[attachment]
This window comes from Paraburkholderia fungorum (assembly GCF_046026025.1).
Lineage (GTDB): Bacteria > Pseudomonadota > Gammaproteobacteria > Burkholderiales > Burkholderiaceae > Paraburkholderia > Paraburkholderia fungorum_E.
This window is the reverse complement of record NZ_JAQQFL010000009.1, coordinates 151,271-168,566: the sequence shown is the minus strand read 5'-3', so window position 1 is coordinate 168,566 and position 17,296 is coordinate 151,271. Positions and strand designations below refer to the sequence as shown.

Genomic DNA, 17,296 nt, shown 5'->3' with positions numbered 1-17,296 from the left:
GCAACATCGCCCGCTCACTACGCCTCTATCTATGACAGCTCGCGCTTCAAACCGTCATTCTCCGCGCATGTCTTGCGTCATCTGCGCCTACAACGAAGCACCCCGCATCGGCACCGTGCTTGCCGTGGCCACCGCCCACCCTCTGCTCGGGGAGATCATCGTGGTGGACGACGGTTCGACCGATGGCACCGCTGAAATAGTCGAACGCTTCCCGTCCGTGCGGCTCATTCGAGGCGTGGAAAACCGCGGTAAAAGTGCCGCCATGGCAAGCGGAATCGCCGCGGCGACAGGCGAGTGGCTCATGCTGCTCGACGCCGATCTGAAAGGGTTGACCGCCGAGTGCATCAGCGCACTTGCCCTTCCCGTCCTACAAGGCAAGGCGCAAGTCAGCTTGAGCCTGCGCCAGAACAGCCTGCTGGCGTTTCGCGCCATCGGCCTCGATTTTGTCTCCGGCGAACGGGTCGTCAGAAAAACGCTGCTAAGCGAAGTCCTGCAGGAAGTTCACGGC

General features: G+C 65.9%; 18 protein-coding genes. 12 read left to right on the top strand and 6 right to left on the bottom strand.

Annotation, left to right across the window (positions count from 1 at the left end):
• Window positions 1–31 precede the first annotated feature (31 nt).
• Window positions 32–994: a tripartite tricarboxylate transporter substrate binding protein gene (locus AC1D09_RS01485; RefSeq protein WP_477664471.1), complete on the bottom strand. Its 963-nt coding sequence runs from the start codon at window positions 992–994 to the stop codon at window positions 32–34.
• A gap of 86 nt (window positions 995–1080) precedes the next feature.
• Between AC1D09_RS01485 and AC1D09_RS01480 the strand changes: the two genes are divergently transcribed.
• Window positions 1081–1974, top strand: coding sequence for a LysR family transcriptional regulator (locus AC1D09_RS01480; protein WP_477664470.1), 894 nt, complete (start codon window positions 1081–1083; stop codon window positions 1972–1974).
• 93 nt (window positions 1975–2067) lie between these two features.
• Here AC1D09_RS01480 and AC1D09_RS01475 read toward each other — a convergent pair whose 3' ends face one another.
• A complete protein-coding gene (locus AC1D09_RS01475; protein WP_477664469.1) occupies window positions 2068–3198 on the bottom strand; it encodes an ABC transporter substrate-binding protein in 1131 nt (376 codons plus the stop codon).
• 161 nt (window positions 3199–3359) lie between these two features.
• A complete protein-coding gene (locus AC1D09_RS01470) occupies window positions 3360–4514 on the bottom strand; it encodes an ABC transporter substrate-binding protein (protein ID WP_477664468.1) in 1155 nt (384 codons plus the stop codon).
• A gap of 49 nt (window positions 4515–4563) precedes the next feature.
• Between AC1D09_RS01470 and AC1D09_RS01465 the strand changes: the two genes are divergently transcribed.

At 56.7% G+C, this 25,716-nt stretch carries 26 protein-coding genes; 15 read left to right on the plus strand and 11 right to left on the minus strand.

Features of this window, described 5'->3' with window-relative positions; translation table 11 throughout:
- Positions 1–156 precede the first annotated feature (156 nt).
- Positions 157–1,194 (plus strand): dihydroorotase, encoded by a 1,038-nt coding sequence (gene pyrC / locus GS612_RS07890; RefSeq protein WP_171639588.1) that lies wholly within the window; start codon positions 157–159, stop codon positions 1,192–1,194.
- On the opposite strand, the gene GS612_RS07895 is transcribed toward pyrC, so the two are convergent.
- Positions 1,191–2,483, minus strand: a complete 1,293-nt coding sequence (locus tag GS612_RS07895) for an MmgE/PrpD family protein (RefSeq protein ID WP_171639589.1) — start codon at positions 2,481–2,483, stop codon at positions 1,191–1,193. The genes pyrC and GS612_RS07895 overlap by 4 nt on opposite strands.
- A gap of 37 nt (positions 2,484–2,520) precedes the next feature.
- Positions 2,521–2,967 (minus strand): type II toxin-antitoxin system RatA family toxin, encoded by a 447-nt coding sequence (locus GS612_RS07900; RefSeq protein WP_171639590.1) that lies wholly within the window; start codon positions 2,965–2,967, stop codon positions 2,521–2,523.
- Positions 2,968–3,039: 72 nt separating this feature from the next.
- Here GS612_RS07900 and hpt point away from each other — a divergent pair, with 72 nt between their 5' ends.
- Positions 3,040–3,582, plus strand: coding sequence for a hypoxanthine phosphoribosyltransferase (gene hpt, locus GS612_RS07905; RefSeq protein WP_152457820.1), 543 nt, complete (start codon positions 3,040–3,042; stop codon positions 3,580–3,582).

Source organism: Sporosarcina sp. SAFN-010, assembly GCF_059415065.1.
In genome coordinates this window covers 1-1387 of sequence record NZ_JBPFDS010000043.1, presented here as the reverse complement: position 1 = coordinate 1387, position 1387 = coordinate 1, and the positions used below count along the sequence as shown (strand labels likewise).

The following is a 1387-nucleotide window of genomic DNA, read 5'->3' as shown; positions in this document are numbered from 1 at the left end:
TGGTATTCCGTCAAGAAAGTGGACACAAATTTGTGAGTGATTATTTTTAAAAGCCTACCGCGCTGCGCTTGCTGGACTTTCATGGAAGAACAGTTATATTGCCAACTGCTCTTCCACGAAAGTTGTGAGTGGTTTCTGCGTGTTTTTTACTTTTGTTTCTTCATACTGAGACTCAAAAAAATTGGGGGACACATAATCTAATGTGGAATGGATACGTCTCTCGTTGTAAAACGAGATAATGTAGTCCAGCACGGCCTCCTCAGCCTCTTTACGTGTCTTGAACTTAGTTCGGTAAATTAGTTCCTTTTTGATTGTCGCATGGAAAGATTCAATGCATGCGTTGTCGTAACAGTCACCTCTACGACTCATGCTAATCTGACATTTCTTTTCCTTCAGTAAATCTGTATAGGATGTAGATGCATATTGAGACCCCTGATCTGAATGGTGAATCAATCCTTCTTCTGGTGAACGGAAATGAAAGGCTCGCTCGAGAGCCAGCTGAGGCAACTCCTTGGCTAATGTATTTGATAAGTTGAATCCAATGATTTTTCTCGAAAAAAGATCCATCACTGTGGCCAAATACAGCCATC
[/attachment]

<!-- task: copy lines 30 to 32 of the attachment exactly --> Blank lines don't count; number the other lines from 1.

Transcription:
- Positions 3,040–3,582, plus strand: coding sequence for a hypoxanthine phosphoribosyltransferase (gene hpt, locus GS612_RS07905; RefSeq protein WP_152457820.1), 543 nt, complete (start codon positions 3,040–3,042; stop codon positions 3,580–3,582).

Source organism: Sporosarcina sp. SAFN-010, assembly GCF_059415065.1.
In genome coordinates this window covers 1-1387 of sequence record NZ_JBPFDS010000043.1, presented here as the reverse complement: position 1 = coordinate 1387, position 1387 = coordinate 1, and the positions used below count along the sequence as shown (strand labels likewise).